Francis Lee directed God’s Own Country on location in Yorkshire, England. In 2017, the film won the World Cinema Directing Award at Sundance and the Michael Powell Award for Best British Feature Film at the Edinburgh International Film Festival.
5. My Beautiful Laundrette
In My Beautiful Laundrette, a young British-Pakistani man named Omar becomes romantically entwined with Johnny (played by Daniel Day-Lewis), a former punk he’s enlisted to help him revitalize a rundown laundrette. Released in 1985, this film was one of the first to portray a same-sex relationship in a positive and realistic light, offering a groundbreaking exploration of the challenges faced by gay men within a racially and culturally complex landscape.
Stephen Frears directed My Beautiful Laundrette, which was shot in London. It swept the awards circuit in 1986, receiving multiple BAFTA nominations and taking home the Academy Award for Best Screenplay, the Teddy Award for Best Feature Film at the Berlin International Film Festival, and the Best Screenplay award at the Evening Standard British Film Awards.
6. Happy Together
Shot on location in Buenos Aires, Happy Together explores the complex relationship between Ho Po-wing and Lai Yiu-fai, two gay men from Hong Kong. The film’s poetic, evocative storytelling beautifully portrays the challenges faced by queer people within the cultures of Hong Kong and Argentina.
Renowned Hong Kong filmmaker Wong Kar-wai’s work on Happy Together won him the Hong Kong Film Award for Best Director and the Best Director Award at Cannes. Actor Tony Leung Chiu-wai won the Best Actor Award at Cannes, as well as the Golden Horse Award for Best Actor, one of the most prestigious film awards in Chinese-language cinema.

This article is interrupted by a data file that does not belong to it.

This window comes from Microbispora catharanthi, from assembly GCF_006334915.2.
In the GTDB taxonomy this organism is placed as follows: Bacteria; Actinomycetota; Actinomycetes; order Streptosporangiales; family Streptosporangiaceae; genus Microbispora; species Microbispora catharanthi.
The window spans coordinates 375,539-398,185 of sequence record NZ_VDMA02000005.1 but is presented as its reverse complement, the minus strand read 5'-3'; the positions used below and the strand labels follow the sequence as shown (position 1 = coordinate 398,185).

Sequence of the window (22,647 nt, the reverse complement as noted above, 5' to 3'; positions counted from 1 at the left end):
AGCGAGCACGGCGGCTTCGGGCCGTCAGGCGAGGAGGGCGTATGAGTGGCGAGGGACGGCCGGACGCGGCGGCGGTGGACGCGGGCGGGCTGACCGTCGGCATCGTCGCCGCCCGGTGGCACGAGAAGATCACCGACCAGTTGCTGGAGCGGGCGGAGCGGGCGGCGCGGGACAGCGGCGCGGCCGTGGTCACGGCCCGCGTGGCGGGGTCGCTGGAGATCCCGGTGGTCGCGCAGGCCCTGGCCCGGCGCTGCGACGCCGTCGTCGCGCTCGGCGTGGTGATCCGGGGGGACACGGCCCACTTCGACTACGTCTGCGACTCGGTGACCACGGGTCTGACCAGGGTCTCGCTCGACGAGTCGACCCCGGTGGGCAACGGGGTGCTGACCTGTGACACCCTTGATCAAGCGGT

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Set in the 1950s, Carol follows Carol Aird, an upper-class housewife played by Cate Blanchett, who falls for Thérese, a young shopgirl played by Rooney Mara. With queer icon Sarah Paulson rounding out the star-studded cast, Carol offers a riveting portrayal of the beauty and challenges of a lesbian relationship at a time when homosexuality was incredibly stigmatized.
Gay American filmmaker Todd Haynes shot the film primarily in Cincinnati and NYC. Carol received too many award nominations to count and won several categories at the Independent Spirit Awards. It also took home the Queer Palm at Cannes, an award honoring LGTBQ themes and films.
Queerness is especially difficult to navigate within marginalized communities, a topic addressed head-on in Moonlight, which follows a young Black man named Chiron who falls in love with Kevin, his childhood best friend.
Shot on location in Miami, Moonlight received widespread critical acclaim, becoming the first film with an all-Black cast to win the Academy Award for Best Picture. Director Barry Jenkins won the Academy Award for Best Adapted Screenplay, and Mahershala Ali was the first Muslim actor to win an Oscar for his role as Juan, the drug dealer who served as an unlikely father figure for Chiron.